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Reverse a String | Shell Programming

Last Updated : 18 Sep, 2023
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We are given a string and we have to use shell script print it in the reverse order. Asked in FICO Examples:

Input : geeksforgeeks 
Output :skeegrofskeeg

Algorithm

step 1:- Take user input in a string
step 2:- Findthe length of given string using length function
step 3:- Set i = length-1 and run loop till i <= 0
step 4:- echo the $i
step 5:- repeat step 3 and 4 till i==0
step 6:- end

CPP




// reverse a string using shell script
// reverse a string is in linux and unix
  
#!/ bin / bash
// reading a string
// using via user input
read - p "Enter string:" string
    // getting the length of given string
    len
    = $
{
    #string
}
// looping for reversing a string
// initialize i=len-1 for reversing a string and run till i=0
// printing in the reverse order of the given string
for ((i = $len - 1; i >= 0; i--))
    do
    // "${string:$i:1}"extract single character from string.
    reverse = "$reverse${string:$i:1}" done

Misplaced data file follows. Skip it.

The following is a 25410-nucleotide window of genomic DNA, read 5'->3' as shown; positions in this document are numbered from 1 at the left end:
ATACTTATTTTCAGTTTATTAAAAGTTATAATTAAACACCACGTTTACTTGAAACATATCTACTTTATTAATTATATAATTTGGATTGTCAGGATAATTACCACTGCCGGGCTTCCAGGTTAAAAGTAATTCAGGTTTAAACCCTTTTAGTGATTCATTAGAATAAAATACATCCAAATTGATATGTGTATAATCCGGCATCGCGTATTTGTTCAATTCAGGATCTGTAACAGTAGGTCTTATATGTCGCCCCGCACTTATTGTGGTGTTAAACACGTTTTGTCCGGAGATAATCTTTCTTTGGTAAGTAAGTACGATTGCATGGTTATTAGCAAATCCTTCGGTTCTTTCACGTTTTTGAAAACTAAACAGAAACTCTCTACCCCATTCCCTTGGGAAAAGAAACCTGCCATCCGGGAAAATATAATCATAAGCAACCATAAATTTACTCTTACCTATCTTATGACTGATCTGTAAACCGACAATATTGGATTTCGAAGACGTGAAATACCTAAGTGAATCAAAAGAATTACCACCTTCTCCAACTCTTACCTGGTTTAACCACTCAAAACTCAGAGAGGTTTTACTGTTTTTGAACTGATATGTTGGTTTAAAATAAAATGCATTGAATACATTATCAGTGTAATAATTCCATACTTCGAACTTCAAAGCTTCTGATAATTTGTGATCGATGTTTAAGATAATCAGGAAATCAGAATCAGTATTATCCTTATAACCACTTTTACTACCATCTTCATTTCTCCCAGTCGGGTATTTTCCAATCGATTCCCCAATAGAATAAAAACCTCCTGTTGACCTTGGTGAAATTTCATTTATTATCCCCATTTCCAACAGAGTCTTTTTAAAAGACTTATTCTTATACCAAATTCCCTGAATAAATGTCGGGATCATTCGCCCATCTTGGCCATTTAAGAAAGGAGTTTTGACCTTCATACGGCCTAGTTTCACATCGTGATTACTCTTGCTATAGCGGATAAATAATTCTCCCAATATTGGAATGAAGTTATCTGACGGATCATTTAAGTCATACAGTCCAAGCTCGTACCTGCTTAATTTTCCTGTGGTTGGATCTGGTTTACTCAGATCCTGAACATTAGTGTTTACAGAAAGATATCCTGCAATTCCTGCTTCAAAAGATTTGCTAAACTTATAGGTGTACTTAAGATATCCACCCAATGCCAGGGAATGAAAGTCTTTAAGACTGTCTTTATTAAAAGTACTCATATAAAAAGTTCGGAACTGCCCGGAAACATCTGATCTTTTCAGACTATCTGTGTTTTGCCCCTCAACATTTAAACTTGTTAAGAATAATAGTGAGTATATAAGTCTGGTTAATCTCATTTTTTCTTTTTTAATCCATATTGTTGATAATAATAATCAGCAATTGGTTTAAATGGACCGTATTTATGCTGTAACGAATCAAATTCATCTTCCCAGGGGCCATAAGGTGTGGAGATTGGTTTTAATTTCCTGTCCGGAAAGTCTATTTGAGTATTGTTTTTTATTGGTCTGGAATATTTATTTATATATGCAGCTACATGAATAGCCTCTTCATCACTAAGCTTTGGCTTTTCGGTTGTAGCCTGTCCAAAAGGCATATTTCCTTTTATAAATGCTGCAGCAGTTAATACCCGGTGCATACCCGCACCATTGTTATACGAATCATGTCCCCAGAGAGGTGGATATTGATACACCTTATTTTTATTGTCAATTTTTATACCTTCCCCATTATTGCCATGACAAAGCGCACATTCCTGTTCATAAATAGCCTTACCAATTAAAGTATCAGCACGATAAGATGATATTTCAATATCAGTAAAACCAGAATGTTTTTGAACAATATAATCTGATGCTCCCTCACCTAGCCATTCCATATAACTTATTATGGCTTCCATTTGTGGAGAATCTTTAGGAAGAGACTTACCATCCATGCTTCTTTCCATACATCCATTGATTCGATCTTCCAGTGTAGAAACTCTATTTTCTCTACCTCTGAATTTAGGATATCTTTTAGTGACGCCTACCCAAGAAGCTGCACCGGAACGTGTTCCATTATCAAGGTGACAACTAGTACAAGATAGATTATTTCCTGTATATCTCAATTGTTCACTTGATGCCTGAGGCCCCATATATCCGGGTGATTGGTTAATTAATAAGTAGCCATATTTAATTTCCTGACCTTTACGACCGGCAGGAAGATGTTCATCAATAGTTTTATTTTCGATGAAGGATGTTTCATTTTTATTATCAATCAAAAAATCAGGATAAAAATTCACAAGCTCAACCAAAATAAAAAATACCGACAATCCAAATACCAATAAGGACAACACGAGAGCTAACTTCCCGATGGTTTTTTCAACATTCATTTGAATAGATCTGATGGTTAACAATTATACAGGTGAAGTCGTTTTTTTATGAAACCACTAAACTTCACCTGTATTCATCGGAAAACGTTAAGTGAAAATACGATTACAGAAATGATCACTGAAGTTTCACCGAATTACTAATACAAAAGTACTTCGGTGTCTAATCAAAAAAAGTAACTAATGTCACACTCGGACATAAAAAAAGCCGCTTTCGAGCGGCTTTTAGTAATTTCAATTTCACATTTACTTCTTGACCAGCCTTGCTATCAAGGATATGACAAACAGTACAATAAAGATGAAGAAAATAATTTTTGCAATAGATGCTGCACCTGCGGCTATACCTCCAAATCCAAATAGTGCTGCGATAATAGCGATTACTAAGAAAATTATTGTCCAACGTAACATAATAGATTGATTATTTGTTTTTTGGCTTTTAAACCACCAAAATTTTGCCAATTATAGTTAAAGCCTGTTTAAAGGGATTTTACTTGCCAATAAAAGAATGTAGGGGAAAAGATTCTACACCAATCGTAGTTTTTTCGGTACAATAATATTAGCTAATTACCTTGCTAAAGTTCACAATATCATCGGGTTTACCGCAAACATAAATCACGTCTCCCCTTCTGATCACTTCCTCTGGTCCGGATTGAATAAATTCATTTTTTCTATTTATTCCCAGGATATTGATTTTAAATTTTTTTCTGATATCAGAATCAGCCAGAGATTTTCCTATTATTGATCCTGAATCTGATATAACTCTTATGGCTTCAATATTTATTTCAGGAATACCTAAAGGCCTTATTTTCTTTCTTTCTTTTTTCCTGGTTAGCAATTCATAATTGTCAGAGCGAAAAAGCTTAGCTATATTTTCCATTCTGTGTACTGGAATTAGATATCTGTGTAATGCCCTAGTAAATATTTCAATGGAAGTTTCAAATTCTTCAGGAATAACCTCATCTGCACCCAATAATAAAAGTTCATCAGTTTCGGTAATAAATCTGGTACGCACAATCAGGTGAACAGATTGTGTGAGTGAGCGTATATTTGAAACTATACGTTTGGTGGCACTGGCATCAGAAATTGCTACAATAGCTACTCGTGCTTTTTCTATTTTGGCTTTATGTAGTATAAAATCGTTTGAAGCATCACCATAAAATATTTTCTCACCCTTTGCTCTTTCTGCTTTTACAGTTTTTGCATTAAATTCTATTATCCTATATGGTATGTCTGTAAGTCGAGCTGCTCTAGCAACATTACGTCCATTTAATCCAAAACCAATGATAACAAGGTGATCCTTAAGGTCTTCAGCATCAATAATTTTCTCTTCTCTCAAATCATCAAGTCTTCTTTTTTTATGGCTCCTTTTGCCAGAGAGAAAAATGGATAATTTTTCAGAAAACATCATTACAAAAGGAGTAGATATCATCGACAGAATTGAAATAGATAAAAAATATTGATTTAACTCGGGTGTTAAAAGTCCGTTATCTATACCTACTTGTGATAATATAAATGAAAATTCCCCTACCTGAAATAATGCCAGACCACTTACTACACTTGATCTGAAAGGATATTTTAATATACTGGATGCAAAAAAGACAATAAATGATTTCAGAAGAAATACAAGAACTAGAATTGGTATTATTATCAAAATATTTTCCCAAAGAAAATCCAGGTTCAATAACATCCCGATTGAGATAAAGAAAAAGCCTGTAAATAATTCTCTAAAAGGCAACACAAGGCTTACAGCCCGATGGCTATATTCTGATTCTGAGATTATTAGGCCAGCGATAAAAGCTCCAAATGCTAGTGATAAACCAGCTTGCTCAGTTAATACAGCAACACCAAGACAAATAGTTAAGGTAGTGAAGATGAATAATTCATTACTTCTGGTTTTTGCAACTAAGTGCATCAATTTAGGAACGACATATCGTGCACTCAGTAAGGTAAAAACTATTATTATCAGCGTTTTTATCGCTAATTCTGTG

echo "$reverse"


Output:

skeegrofskeeg

Reverse a string in shell scripting using Commands

  1. rev command : It is used to reverse the lines in a file. This command can take standard input as well as shown below.
$ echo welcome | rev

emoclew
  1. Note: The rev command is not present in all flavors of Unix.
  2. awk command : Using the substring function, can reverse a string:
$ echo welcome | awk 
'{ for(i = length; i!=0; i--)
x = x substr($0, i, 1);
}END
{print x}'

emoclew
  1. This logic is the common logic used in any programming language to reverse a string: Start from the last position of the string and keep printing a character till the first position is reached. We loop on the string starting from the last position and moving towards the beginning. The length command gives the length of the argument passed to it. With no argument, length gives the length of the current line which is $0. The substr command in awk extracts one character at a time and is appended to the resultant variable x which is printed at the end using the END label.
  2. sed command : Total 2 sed commands are used here.
$ echo welcome | sed 's/./&\n/g' | tac | sed -e :a -e 'N;s/\n//g;ta'

emoclew
  1. To understand this command properly, break it up at every pipe and observe the output. The first sed reads a character(.) and appends a newline(\n) character behind every matched character(&). tac command reverses the contents of a file or the standard input. The second sed command now joins all the lines together. Note: The tac command is not present in all the Unix flavors.
  2. Perl solution : Using the inbuilt perl function reverse.
$ echo welcome | perl -ne 'chomp;
print scalar reverse;'

emoclew
  1. reverse function reverses all the elements present in a list. In scalar context as used here, it reverses a string as well. The chomp command is used to remove the newline character in the string.

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